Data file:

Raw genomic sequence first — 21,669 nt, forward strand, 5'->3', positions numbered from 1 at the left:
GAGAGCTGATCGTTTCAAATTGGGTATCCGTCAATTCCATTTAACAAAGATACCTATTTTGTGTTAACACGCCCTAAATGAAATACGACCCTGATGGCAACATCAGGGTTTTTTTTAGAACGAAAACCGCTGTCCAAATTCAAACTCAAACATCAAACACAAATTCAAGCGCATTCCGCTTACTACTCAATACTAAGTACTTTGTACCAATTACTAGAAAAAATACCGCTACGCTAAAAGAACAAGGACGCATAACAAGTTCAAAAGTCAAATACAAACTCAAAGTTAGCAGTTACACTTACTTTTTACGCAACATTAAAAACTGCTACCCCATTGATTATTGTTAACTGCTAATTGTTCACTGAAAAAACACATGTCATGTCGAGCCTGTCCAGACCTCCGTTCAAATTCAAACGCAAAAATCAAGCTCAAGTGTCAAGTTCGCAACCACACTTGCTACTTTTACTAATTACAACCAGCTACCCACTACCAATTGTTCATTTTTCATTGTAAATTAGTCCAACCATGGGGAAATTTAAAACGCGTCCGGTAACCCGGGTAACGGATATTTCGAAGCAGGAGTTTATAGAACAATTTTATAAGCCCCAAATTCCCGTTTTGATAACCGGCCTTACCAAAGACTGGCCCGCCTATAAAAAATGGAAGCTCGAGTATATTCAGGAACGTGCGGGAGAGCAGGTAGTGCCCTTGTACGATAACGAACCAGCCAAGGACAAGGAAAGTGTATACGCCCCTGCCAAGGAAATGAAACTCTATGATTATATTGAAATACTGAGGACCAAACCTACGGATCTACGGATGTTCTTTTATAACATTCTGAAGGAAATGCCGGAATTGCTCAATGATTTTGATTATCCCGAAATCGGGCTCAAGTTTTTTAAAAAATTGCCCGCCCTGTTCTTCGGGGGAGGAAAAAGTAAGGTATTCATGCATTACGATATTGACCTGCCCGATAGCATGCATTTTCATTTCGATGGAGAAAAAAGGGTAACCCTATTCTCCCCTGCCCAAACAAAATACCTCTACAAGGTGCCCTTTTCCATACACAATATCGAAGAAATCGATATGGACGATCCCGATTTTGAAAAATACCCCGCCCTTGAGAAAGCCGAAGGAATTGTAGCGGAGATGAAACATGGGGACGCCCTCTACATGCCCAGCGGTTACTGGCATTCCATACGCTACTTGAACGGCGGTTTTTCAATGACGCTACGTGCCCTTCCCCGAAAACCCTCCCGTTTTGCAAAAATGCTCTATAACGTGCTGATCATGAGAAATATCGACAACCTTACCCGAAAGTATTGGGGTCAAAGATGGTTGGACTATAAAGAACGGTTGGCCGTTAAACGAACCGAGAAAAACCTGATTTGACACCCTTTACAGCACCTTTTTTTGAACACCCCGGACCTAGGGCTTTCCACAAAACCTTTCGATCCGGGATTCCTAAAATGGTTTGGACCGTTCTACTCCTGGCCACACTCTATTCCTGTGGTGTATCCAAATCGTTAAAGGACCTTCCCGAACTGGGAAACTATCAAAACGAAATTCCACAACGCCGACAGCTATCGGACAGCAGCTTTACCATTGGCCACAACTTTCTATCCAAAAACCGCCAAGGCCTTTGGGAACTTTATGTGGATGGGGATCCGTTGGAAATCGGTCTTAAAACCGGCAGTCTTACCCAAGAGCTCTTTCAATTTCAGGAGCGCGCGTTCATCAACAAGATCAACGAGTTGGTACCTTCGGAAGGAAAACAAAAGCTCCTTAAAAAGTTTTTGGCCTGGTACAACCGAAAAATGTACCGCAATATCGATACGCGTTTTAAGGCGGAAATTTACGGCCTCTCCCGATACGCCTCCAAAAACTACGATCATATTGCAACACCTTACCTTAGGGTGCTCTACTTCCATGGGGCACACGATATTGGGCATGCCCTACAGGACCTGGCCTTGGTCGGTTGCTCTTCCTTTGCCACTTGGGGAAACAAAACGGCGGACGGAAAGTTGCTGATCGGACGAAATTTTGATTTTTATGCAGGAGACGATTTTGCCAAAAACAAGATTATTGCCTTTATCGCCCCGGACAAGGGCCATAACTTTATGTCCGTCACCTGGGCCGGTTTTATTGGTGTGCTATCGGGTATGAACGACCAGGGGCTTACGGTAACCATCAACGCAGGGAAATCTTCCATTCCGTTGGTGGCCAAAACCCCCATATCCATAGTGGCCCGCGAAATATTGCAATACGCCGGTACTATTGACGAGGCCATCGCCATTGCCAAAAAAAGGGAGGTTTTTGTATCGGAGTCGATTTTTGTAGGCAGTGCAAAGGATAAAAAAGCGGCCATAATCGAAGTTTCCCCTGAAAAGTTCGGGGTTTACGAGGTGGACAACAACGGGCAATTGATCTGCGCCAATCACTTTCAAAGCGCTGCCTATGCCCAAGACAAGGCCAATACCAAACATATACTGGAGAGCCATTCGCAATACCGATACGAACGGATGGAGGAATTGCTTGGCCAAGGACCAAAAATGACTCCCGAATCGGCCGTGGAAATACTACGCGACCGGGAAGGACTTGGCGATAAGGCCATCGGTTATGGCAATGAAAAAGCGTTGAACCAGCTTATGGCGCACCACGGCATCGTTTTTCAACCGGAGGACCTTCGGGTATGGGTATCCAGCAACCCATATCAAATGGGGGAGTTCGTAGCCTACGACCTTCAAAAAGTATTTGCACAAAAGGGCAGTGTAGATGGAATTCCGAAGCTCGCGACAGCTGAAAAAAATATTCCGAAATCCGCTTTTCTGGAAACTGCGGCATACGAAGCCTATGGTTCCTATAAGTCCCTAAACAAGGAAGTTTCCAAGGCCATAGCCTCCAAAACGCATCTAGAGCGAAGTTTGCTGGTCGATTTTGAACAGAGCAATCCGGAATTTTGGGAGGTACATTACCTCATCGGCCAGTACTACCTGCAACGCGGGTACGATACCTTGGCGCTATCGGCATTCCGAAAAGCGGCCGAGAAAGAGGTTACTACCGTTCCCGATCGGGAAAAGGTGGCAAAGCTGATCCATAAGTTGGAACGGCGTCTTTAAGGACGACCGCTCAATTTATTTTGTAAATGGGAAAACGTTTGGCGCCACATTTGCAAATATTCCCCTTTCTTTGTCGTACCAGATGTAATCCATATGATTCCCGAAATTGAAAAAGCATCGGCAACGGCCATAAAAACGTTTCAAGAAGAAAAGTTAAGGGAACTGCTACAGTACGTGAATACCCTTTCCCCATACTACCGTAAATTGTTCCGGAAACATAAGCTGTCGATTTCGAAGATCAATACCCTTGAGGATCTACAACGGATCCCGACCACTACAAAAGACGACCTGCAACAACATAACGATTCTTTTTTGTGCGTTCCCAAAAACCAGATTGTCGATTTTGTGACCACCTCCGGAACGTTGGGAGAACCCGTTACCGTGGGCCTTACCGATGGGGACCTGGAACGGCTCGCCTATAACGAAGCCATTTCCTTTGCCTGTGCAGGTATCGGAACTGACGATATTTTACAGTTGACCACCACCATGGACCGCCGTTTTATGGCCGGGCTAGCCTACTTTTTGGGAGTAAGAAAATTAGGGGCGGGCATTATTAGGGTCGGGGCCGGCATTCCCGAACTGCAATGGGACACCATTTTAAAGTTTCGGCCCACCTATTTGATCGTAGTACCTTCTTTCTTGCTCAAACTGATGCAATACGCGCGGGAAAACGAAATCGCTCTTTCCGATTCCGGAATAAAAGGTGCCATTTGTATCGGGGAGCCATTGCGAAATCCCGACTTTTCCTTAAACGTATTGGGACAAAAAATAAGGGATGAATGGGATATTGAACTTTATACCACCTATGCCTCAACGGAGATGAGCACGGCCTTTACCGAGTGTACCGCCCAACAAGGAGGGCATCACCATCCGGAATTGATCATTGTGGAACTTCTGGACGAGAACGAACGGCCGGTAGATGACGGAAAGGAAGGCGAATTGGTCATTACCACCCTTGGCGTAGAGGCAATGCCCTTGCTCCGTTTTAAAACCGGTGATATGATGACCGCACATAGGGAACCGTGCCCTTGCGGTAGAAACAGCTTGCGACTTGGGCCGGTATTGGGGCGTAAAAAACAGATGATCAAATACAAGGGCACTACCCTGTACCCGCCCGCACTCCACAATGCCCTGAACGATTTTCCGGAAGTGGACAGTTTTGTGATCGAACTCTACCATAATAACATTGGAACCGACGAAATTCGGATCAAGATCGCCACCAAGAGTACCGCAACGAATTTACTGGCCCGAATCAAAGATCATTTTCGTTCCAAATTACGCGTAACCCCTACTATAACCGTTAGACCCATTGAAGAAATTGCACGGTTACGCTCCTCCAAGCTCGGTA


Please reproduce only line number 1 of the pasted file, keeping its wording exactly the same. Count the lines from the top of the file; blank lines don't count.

Raw genomic sequence first — 21,669 nt, forward strand, 5'->3', positions numbered from 1 at the left: